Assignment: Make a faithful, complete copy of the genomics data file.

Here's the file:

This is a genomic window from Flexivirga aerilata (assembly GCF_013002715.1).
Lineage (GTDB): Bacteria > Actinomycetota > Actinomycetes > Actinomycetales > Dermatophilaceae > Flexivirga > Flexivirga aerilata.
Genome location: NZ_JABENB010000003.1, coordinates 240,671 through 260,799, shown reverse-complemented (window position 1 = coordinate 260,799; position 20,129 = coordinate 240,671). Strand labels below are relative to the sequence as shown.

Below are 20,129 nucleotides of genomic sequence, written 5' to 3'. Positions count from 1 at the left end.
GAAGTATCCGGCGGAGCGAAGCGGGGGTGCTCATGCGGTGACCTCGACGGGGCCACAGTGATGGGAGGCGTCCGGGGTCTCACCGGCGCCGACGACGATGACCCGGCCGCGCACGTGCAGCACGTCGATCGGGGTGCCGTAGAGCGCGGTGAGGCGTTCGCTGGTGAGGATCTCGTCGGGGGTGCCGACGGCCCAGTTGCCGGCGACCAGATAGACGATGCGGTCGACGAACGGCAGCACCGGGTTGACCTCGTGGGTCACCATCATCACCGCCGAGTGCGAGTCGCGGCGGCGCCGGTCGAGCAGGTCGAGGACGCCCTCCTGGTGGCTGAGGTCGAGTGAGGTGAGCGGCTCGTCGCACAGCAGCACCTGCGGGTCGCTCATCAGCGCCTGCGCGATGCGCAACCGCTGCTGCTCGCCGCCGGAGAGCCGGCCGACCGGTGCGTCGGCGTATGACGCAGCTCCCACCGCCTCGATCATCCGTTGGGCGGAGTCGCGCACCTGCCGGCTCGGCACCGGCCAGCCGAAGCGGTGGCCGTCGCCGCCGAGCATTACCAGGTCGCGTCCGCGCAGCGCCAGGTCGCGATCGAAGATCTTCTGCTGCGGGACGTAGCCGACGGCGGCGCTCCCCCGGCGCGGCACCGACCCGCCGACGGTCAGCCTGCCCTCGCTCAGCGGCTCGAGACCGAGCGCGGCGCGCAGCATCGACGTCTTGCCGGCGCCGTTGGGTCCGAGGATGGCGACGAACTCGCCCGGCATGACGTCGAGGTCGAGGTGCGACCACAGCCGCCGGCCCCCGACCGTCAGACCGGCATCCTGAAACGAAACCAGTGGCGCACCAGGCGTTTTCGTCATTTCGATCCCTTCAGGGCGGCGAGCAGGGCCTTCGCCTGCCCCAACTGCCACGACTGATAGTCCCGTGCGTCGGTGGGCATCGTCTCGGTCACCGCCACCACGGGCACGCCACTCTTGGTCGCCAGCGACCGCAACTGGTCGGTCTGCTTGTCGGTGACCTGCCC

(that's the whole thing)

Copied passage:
This is a genomic window from Flexivirga aerilata (assembly GCF_013002715.1).
Lineage (GTDB): Bacteria > Actinomycetota > Actinomycetes > Actinomycetales > Dermatophilaceae > Flexivirga > Flexivirga aerilata.
Genome location: NZ_JABENB010000003.1, coordinates 240,671 through 260,799, shown reverse-complemented (window position 1 = coordinate 260,799; position 20,129 = coordinate 240,671). Strand labels below are relative to the sequence as shown.

Below are 20,129 nucleotides of genomic sequence, written 5' to 3'. Positions count from 1 at the left end.
GAAGTATCCGGCGGAGCGAAGCGGGGGTGCTCATGCGGTGACCTCGACGGGGCCACAGTGATGGGAGGCGTCCGGGGTCTCACCGGCGCCGACGACGATGACCCGGCCGCGCACGTGCAGCACGTCGATCGGGGTGCCGTAGAGCGCGGTGAGGCGTTCGCTGGTGAGGATCTCGTCGGGGGTGCCGACGGCCCAGTTGCCGGCGACCAGATAGACGATGCGGTCGACGAACGGCAGCACCGGGTTGACCTCGTGGGTCACCATCATCACCGCCGAGTGCGAGTCGCGGCGGCGCCGGTCGAGCAGGTCGAGGACGCCCTCCTGGTGGCTGAGGTCGAGTGAGGTGAGCGGCTCGTCGCACAGCAGCACCTGCGGGTCGCTCATCAGCGCCTGCGCGATGCGCAACCGCTGCTGCTCGCCGCCGGAGAGCCGGCCGACCGGTGCGTCGGCGTATGACGCAGCTCCCACCGCCTCGATCATCCGTTGGGCGGAGTCGCGCACCTGCCGGCTCGGCACCGGCCAGCCGAAGCGGTGGCCGTCGCCGCCGAGCATTACCAGGTCGCGTCCGCGCAGCGCCAGGTCGCGATCGAAGATCTTCTGCTGCGGGACGTAGCCGACGGCGGCGCTCCCCCGGCGCGGCACCGACCCGCCGACGGTCAGCCTGCCCTCGCTCAGCGGCTCGAGACCGAGCGCGGCGCGCAGCATCGACGTCTTGCCGGCGCCGTTGGGTCCGAGGATGGCGACGAACTCGCCCGGCATGACGTCGAGGTCGAGGTGCGACCACAGCCGCCGGCCCCCGACCGTCAGACCGGCATCCTGAAACGAAACCAGTGGCGCACCAGGCGTTTTCGTCATTTCGATCCCTTCAGGGCGGCGAGCAGGGCCTTCGCCTGCCCCAACTGCCACGACTGATAGTCCCGTGCGTCGGTGGGCATCGTCTCGGTCACCGCCACCACGGGCACGCCACTCTTGGTCGCCAGCGACCGCAACTGGTCGGTCTGCTTGTCGGTGACCTGCCC